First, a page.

United States District Court, D. South Carolina, Greenville Division
Tyrone A. Ravenell, Petitioner,
Warden Cecilia Reynolds, Respondent.
PATRICK MICHAEL DUFFY UNITED STATES DISTRICT JUDGE
matter comes before the Court on Petitioner’s
objections to United States Magistrate Judge Kevin F.
McDonald’s report and recommendation (“R &
R”) (ECF Nos. 46 & 43) that the Court grant
Respondent’s summary judgment motion (ECF No. 24) and
dismiss Petitioner’s motion for relief under 28 U.S.C.
§ 2254. For the reasons provided herein, the Court
overrules the objections, grants the summary judgment motion,
and dismisses the case.
Magistrate Judge makes only a recommendation to this Court.
The R & R has no presumptive weight, and the
responsibility for making a final determination remains with
the Court. Mathews v. Weber, 423 U.S. 261, 270-71
(1976). This Court must conduct a de novo review of any
portion of the R & R to which a timely, specific
objection is made, and the Court may accept, reject, or
modify the Magistrate Judge’s findings and
recommendations in whole or in part. Id.
Additionally, the Court may receive more evidence or recommit
the matter to the Magistrate Judge with instructions.
Id. A party’s failure to object is taken as
the party’s agreement with the Magistrate Judge’s
conclusions. See Thomas v. Arn, 474 U.S. 140 (1985).
Absent a timely, specific objection-or as to those portions
of the R & R to which no specific objection is made-this
Court “must ‘only satisfy itself that there is no
clear error on the face of the record in order to accept the
recommendation.’” Diamond v. Colonial Life
& Accident Ins. Co., 416 F.3d 310, 315 (4th Cir.
2005) (quoting Fed.R.Civ.P. 72 advisory committee’s
Magistrate Judge recommends granting summary judgment on all
seven of Petitioner’s asserted grounds for relief.
Petitioner’s objections relate to the first six
First, Fourth, Fifth, and Sixth Grounds
first, fourth, fifth, and sixth grounds relate to trial
counsel’s purported failure to prepare adequately for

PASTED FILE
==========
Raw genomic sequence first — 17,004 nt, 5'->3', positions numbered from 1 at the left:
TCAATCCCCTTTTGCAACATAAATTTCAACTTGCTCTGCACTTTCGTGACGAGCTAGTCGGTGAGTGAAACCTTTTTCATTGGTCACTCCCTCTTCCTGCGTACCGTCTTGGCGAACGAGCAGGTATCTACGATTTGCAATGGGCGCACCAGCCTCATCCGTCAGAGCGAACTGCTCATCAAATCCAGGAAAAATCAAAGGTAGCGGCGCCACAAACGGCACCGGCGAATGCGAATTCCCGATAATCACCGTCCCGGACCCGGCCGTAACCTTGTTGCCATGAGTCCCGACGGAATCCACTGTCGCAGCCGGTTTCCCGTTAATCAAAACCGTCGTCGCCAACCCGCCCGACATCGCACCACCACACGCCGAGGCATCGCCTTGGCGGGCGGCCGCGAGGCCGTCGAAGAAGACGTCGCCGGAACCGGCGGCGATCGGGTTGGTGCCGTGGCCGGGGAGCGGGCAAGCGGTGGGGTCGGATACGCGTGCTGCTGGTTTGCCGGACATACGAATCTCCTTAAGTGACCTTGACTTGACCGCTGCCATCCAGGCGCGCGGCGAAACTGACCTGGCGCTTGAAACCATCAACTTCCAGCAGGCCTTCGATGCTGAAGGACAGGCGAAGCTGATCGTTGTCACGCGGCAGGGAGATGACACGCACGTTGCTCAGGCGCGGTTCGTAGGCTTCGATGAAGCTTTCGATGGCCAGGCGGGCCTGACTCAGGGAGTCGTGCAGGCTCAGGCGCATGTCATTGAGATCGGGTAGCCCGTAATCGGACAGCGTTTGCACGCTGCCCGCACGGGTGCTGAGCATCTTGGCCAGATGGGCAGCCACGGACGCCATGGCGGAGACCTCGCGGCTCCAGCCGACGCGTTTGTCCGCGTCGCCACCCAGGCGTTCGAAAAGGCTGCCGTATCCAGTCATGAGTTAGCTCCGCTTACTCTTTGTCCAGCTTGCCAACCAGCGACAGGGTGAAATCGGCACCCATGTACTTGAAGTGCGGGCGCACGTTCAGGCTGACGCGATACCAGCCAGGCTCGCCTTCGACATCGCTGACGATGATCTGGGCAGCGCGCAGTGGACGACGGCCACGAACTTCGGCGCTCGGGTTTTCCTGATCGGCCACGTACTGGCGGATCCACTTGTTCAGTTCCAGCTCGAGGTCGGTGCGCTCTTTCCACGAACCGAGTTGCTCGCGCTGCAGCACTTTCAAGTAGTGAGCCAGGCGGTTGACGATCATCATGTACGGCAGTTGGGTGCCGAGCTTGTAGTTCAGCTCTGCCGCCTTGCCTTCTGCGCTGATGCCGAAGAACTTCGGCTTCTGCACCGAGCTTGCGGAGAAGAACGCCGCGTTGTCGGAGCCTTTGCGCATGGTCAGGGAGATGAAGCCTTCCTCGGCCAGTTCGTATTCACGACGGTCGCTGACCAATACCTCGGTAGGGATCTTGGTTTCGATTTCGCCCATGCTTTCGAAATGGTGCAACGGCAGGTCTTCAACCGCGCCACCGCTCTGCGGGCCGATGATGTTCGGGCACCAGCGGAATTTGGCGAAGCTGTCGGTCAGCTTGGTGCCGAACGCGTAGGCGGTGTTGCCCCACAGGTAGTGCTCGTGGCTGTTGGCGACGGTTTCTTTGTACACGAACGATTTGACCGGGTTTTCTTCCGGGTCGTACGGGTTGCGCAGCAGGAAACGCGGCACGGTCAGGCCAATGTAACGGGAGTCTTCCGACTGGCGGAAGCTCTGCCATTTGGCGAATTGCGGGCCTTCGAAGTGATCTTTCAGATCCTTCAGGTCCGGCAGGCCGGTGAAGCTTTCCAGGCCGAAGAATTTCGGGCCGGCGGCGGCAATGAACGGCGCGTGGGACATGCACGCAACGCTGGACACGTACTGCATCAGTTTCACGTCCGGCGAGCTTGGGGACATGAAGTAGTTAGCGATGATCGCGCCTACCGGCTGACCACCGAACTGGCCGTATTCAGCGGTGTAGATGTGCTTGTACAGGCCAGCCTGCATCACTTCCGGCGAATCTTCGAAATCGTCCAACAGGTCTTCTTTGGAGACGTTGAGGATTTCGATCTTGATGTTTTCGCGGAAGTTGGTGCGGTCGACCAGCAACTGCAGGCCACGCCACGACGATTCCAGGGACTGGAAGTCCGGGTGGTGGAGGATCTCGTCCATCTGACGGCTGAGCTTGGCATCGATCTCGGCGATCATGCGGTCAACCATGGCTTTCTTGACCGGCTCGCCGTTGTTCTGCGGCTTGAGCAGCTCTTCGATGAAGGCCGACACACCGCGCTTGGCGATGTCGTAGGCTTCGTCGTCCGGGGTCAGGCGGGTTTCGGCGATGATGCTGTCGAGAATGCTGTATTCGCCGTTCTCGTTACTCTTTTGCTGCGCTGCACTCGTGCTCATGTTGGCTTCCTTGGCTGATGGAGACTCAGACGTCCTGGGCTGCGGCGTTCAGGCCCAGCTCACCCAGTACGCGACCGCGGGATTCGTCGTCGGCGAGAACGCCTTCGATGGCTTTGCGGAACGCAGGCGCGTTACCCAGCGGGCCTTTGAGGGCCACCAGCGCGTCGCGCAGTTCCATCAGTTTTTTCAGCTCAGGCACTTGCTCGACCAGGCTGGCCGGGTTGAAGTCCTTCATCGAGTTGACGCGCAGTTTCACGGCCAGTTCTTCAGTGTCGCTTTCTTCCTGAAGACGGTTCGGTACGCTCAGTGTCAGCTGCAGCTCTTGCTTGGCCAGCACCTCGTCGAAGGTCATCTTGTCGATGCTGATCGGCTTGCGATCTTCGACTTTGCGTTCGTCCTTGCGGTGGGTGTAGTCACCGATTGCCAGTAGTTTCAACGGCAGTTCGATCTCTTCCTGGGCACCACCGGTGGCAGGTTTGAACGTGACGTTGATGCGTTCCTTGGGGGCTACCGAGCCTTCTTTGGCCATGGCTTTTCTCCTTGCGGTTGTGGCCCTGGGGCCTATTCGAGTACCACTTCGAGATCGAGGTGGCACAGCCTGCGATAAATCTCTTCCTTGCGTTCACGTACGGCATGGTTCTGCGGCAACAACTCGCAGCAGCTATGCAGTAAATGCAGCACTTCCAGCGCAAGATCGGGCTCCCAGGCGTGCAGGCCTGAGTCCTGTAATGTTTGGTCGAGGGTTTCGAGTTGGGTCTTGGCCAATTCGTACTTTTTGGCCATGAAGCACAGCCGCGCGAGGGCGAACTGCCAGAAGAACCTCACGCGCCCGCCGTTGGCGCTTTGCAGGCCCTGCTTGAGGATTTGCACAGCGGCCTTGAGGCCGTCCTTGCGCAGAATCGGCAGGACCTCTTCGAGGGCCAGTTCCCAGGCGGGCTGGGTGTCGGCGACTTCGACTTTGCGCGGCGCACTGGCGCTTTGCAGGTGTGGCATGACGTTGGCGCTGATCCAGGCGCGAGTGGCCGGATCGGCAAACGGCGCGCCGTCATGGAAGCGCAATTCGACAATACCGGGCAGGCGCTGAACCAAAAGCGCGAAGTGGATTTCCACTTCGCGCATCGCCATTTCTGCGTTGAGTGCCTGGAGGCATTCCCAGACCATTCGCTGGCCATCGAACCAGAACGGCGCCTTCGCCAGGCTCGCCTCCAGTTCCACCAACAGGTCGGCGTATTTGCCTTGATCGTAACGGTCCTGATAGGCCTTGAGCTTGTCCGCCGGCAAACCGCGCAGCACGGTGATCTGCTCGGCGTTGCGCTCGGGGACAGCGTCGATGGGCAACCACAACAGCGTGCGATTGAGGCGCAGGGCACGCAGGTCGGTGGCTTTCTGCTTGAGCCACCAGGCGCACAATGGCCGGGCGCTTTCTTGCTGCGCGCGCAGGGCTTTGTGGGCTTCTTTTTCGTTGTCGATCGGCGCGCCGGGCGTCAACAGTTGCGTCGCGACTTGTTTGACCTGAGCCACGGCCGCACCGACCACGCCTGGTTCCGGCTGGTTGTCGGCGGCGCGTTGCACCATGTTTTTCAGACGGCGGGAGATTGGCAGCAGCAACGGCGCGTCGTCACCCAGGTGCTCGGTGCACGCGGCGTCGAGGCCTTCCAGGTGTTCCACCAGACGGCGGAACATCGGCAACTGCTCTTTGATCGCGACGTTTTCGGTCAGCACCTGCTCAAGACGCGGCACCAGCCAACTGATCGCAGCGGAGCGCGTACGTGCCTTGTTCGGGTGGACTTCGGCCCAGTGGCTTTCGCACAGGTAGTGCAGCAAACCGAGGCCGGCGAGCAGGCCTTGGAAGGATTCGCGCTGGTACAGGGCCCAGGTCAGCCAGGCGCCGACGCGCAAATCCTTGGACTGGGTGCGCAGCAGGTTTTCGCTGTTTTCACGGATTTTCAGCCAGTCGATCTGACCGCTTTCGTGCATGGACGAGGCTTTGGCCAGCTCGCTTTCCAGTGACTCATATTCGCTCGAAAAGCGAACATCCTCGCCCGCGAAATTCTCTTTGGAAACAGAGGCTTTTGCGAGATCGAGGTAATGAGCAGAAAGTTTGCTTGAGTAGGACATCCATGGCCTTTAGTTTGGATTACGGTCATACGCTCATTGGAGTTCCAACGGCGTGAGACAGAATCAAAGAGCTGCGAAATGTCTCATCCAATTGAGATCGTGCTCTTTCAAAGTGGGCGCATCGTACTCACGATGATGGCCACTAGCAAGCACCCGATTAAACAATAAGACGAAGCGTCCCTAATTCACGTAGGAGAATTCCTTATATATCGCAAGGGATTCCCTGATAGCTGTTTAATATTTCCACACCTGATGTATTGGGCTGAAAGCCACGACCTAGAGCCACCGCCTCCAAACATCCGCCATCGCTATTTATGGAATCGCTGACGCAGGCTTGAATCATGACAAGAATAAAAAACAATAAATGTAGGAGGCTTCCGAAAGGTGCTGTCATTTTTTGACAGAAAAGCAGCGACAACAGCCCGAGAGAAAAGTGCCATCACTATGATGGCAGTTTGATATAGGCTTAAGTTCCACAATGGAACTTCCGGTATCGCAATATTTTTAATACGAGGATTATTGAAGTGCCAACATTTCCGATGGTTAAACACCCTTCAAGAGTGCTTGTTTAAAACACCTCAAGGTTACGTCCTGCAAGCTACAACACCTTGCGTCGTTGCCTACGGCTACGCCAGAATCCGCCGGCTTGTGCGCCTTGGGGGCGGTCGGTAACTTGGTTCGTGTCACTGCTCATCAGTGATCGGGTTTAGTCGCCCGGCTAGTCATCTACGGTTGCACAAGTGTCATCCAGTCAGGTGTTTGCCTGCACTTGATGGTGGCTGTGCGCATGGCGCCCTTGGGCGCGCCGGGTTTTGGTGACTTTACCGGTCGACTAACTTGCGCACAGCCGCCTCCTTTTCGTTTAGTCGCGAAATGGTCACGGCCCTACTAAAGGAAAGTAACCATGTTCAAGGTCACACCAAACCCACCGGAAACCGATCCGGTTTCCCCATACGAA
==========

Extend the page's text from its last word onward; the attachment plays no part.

trial. Addressing those four grounds together, the Magistrate
Judge concluded Petitioner has not shown that the PCR
court’s analysis of those grounds involved either an
unreasonable application of clearly established federal law,
see § 2254(d)(1), or an unreasonable
determination of the facts, see § 2254(d)(2).
Among other things, the Magistrate Judge found ample support
for the PCR court’s finding that trial counsel was
credible. In his first objection, Petitioner contends the
record proves that trial counsel was not
credible.However, this Court agrees with the
Magistrate Judge that the record supports the PCR
court’s credibility determination and thus the PCR
court did not make an unreasonable factual decision. The
Court therefore overrules Petitioner’s objection.
Second and Third Grounds
second and third grounds, Petitioner faults trial counsel for
not securing a purported alibi witness for trial. The PCR
court denied relief on this theory, finding that Petitioner
had not established prejudice under Strickland v.
Washington, 466 U.S. 648 (1984), because he did not
provide evidence of the testimony that the purported alibi
witness would have offered at trial. Addressing the second
and third grounds together, the Magistrate Judge found the
PCR court’s determination well-supported in both the
law and the record.
argues his failure to produce the witness at the PCR hearing
should not excuse trial counsel’s failure to produce
the alibi witness at trial. That is a contention about what
the law of ineffective assistance claims should be.
The question before this Court, however, is whether PCR court
reasonably applied existing ineffective-assistance
law. Like the Magistrate Judge, this Court answers
that question in the affirmative. Accordingly, it overrules
foregoing reasons, the Court OVERRULES
Petitioner’s objections and ADOPTS the
R & R. It is ORDERED that
Respondent’s motion for summary judgment is
GRANTED and that Petitioner’s §
2254 application is DISMISSED with